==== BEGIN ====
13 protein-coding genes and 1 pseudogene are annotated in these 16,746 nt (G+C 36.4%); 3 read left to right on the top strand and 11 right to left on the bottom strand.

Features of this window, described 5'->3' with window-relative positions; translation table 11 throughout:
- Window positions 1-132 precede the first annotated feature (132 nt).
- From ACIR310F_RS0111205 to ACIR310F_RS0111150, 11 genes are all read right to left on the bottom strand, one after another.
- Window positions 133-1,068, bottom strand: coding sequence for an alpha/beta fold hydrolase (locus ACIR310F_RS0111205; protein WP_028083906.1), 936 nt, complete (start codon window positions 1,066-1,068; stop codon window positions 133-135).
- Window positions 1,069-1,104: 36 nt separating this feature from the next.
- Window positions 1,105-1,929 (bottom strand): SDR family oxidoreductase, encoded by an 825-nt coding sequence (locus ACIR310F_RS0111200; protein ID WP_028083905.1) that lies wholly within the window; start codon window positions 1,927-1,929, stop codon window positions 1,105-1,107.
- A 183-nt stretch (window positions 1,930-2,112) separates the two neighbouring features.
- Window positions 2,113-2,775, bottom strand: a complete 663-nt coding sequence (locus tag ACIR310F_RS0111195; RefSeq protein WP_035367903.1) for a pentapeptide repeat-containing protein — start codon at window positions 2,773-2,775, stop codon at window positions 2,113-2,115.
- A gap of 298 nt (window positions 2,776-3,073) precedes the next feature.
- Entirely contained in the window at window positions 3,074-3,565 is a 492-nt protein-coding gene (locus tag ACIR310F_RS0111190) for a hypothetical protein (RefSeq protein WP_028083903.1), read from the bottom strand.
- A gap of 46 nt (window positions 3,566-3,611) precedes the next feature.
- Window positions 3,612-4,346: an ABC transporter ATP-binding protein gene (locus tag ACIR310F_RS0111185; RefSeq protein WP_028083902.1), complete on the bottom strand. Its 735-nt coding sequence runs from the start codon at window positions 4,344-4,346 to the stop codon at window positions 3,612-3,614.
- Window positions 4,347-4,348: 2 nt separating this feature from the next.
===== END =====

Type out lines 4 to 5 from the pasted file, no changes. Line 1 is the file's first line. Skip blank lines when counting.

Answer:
- From ACIR310F_RS0111205 to ACIR310F_RS0111150, 11 genes are all read right to left on the bottom strand, one after another.
- Window positions 133-1,068, bottom strand: coding sequence for an alpha/beta fold hydrolase (locus ACIR310F_RS0111205; protein WP_028083906.1), 936 nt, complete (start codon window positions 1,066-1,068; stop codon window positions 133-135).